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Elder Law

What Is Elder Law?

Elder law is a legal practice area that focuses on the legal needs of older adults.  Here are some areas where we assist clients:

Long-term Care Planning

Long-term Care is health care delivered at home, an assisted living facility, or nursing facility.  You may not need long-term care but if you do, it is important to plan for your estate, finances and plan for your future health care.  The best time to think about long-term care is before an unexpected fall, illness or injury.  If care at an assisted living or nursing home is needed, long-term care can be very expensive.  Some people are surprised to learn that Medicare does not pay for complete Long-Term Care.

Planning for the possibility of long-term care allows you to make important decisions while you still have capacity.  People with Alzheimer’s disease and other dementias should not delay planning for long-term care.  We help clients with disability planning.

Special Needs Trusts

A Special Needs Trust (SNT) is intended to help people with disabilities pay for things that Social Security Income (SSI) and Medicaid will not cover but allow the person to continue to receive SSI and Medicaid benefits.

There are two main types of SNTs:  first-party and third-party.  First-party trusts (also known as self-settled and D4A SNTs) are created with assets belonging to the individual with a disability.  A first-party trust can be funded by the disabled person’s inheritance or personal injury settlement.  The person must be less than 65 years old at the time the trust is established to avoid the transfer penalty.  With the first-party trust, Medicaid recovers funds remaining in the trust at the beneficiary’s death for reimbursement before left-over funds can be transferred to anyone else.  A friend, relative or professional will manage the trust.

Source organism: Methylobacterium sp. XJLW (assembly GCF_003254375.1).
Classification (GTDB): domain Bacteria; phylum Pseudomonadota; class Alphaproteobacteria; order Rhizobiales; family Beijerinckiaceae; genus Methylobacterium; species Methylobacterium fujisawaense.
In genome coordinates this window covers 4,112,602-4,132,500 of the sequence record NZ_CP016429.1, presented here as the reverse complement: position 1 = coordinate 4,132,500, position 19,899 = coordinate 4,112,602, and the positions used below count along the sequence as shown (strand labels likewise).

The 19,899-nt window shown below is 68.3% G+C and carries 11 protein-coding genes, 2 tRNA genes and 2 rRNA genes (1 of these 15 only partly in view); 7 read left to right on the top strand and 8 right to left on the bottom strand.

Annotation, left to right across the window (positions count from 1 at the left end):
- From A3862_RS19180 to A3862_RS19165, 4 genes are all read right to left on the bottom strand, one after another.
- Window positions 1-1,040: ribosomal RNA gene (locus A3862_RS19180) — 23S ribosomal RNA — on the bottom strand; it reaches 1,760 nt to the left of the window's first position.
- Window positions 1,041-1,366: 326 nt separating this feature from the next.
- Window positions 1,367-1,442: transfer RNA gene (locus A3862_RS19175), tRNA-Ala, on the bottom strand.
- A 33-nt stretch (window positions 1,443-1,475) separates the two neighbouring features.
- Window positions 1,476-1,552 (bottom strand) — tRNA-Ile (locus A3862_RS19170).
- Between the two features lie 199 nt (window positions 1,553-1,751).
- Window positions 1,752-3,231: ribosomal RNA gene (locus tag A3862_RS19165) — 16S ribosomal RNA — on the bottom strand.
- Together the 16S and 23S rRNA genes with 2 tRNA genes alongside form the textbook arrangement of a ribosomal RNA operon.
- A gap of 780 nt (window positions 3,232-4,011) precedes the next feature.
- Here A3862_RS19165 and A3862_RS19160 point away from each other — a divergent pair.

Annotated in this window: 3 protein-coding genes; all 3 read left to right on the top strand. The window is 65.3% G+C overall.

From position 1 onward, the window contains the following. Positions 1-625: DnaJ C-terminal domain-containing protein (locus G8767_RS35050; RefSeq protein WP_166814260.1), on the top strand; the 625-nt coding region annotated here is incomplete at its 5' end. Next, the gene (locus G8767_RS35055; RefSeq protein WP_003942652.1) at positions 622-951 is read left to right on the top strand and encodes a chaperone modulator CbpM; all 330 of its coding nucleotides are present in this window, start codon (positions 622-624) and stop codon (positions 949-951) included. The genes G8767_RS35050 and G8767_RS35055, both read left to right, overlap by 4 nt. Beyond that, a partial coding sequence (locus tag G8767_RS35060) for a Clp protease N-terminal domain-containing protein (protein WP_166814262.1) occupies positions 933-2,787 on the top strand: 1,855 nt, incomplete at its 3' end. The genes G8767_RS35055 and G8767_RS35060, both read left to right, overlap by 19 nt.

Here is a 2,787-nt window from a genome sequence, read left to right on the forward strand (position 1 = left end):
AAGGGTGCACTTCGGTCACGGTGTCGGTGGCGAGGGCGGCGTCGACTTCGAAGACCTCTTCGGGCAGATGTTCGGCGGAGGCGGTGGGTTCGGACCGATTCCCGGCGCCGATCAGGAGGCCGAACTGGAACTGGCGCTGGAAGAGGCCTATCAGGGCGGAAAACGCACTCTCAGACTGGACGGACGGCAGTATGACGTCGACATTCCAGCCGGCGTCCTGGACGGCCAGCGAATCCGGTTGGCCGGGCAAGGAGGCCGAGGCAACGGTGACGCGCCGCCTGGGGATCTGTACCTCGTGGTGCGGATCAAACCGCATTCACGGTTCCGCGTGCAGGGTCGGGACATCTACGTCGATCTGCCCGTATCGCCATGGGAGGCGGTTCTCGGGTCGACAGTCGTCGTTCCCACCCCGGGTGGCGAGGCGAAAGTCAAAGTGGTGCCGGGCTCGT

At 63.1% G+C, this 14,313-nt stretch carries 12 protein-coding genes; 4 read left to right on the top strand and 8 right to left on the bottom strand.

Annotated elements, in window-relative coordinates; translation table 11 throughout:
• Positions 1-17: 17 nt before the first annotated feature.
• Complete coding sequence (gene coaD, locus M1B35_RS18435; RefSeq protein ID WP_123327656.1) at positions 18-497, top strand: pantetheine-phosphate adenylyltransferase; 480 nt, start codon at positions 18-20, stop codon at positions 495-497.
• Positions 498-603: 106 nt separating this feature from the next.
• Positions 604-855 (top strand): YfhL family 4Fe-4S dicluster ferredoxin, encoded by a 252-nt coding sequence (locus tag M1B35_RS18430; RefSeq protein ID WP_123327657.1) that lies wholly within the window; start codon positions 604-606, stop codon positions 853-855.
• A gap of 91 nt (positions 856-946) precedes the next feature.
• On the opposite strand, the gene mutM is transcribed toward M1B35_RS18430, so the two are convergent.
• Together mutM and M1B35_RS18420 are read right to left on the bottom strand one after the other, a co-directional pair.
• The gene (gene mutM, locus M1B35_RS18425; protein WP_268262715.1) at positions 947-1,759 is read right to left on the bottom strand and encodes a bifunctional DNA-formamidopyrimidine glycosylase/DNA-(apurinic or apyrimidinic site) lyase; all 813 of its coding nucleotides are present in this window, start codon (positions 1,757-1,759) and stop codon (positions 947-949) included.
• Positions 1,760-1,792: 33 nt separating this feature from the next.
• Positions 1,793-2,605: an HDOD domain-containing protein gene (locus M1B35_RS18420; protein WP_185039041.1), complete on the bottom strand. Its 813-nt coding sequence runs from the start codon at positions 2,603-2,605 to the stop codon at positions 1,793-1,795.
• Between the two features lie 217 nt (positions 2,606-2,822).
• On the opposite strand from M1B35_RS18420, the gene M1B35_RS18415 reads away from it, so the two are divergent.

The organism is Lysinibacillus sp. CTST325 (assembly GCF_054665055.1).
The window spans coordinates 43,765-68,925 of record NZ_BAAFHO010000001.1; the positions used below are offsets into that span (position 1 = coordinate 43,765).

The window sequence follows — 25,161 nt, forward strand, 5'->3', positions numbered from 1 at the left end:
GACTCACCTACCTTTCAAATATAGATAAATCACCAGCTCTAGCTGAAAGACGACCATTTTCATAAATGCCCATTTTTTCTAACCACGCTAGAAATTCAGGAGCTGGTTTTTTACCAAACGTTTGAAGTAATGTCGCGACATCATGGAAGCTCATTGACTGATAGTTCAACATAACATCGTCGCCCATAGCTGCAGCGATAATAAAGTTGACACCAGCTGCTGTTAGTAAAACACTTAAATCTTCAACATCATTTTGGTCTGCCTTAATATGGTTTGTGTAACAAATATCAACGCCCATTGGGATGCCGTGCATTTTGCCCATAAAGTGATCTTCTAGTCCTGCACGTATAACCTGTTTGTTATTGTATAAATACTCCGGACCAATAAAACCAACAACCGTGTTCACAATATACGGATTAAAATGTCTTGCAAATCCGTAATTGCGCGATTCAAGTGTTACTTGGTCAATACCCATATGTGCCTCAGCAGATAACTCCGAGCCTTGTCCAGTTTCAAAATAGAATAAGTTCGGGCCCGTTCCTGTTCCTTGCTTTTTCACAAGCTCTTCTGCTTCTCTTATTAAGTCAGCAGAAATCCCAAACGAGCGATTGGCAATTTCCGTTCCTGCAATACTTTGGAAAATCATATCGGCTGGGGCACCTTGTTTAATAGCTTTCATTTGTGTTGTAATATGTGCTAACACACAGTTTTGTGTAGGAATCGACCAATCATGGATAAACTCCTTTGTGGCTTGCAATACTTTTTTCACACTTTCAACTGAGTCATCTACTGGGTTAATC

Third-party trusts are created with assets originally owned by someone other than the disabled person.  Parents, grandparents, other relatives or friends of the beneficiary can fund a third-party trust.  An important distinction between the first-party SNT and third-party SNT is that unlike the first-party SNT, the third-party SNT is not required to use the remaining assets to reimburse the state for Medicaid benefits received by the beneficiary during his or her lifetime when the beneficiary dies.

Pooled trusts (also known as Pooled Asset Special Needs Trust and D4C trusts), can be used to established both first-party and third-party SNTs. Because the pooled trust funds are managed and invested by a non-profit for multiple beneficiaries, the fees to establish and administer a pooled trust are not as high as a self-settled SNT.  Pooled trusts can be used for persons on Medicare or Supplemental Security Income (SSI).

Medicaid Planning

Medicaid planning is the process of planning to become eligible to apply for Medicaid.  Medicaid is a state and federal program for long-term care coverage for low-income persons who meet certain eligibility requirements.  These eligibility requirements include the person’s physical ability to do one or more activities of daily living or diagnosis of a serious cognitive impairment such as Alzheimer’s disease.  There are also resource and income requirements in order to qualify for Medicaid.

Qualifying for Medicaid does not mean that you have to spend all your assets before you apply.  While the Medicaid income and resource limits are very low in Washington, in limited situations, persons with assets above these thresholds may use various Medicaid Planning techniques to preserve assets in the process of qualifying for Medicaid.  Medicaid Planning is a complex area of the law.  In an ideal situation, you should start Medicaid planning at least (5) years before you anticipate needing long-term care.